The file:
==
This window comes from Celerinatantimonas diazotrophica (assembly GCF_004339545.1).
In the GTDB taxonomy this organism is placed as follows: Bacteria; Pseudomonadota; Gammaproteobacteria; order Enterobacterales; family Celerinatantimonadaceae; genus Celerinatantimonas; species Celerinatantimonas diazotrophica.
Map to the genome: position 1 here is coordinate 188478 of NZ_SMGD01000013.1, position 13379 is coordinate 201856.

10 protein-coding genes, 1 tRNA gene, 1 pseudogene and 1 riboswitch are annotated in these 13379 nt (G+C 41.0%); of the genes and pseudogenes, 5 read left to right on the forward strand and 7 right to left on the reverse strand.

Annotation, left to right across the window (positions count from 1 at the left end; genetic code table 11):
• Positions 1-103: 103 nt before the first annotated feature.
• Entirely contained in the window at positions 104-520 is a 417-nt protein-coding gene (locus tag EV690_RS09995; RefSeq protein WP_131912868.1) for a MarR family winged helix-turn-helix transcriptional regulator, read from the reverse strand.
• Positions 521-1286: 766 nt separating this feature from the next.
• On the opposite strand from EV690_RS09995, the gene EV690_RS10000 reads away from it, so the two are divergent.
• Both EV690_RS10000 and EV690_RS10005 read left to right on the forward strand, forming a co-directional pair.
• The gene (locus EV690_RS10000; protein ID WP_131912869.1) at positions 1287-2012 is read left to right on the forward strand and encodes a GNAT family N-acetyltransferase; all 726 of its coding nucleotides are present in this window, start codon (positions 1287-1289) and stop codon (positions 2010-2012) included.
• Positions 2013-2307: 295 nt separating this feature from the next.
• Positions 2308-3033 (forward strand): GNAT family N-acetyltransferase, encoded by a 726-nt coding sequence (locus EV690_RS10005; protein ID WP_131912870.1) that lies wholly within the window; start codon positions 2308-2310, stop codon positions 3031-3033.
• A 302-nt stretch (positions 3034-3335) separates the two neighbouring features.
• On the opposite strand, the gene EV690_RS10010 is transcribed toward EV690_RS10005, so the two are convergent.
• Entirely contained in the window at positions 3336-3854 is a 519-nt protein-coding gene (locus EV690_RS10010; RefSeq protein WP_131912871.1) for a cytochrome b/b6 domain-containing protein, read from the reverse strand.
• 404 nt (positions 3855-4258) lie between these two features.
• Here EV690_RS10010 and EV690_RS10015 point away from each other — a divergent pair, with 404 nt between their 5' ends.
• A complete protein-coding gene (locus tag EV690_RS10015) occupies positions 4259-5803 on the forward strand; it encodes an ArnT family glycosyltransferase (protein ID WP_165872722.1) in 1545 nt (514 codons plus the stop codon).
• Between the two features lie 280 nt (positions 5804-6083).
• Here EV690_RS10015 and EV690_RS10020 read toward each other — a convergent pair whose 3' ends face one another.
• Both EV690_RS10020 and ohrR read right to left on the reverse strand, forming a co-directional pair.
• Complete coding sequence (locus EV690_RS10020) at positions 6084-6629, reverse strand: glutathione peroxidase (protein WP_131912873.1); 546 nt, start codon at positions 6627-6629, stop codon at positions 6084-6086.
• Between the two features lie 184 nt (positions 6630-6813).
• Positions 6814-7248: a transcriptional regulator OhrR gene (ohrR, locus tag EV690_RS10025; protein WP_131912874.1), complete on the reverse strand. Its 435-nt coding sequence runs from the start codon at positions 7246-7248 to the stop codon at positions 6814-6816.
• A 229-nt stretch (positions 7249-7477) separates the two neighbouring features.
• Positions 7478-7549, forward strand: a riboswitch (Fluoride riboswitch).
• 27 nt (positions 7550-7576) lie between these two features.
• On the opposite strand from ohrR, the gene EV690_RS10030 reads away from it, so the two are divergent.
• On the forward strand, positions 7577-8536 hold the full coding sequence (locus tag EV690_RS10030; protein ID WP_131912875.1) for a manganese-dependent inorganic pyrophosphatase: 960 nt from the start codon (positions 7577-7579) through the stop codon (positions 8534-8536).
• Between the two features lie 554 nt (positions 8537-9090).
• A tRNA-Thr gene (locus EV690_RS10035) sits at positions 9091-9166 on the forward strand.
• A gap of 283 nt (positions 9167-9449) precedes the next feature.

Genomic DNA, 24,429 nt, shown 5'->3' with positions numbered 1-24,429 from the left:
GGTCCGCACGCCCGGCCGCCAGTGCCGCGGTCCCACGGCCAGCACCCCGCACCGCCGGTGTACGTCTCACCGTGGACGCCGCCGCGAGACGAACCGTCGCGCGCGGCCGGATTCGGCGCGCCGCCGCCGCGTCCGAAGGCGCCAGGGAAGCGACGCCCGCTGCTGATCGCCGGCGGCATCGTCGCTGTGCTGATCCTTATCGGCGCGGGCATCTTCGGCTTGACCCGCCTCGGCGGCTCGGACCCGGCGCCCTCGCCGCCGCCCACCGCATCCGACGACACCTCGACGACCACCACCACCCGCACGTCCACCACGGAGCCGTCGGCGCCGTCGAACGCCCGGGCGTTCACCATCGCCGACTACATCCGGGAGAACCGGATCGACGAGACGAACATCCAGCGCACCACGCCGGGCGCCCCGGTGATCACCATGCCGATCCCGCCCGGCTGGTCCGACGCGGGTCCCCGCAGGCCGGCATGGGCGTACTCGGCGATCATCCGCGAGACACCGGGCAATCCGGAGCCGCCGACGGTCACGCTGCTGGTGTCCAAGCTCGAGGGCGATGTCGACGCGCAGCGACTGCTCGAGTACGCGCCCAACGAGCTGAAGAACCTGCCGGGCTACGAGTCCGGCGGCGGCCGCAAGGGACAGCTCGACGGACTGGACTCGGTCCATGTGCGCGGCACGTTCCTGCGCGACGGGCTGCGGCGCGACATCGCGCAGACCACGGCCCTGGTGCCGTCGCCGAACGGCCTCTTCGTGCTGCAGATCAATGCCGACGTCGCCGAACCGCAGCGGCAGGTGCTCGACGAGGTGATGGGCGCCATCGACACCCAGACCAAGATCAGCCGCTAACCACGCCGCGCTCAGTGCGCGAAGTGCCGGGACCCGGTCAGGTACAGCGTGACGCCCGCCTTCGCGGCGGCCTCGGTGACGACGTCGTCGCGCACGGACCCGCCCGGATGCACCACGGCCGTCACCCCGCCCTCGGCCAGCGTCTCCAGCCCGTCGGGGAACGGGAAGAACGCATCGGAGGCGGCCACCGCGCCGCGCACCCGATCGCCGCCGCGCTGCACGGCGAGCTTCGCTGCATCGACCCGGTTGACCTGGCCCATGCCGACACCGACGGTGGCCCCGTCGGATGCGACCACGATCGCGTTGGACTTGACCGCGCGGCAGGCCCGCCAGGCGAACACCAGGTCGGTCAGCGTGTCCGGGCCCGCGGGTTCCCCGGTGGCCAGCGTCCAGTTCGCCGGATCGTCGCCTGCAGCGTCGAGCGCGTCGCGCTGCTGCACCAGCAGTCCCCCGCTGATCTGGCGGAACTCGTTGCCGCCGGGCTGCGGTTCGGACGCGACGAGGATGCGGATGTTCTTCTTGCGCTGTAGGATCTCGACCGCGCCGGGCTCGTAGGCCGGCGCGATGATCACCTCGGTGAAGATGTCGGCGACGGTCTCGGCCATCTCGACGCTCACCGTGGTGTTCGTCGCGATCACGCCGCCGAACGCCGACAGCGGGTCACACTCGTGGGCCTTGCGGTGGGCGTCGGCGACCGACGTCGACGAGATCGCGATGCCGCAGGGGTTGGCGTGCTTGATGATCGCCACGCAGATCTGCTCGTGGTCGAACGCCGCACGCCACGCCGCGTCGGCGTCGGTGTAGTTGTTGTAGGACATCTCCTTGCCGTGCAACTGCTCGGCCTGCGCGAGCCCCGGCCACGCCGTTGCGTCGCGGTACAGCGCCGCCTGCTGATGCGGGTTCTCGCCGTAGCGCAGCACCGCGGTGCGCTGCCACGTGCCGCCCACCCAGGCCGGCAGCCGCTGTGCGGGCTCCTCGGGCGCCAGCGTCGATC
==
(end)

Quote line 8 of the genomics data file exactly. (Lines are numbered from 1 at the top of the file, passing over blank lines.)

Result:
• Positions 521-1286: 766 nt separating this feature from the next.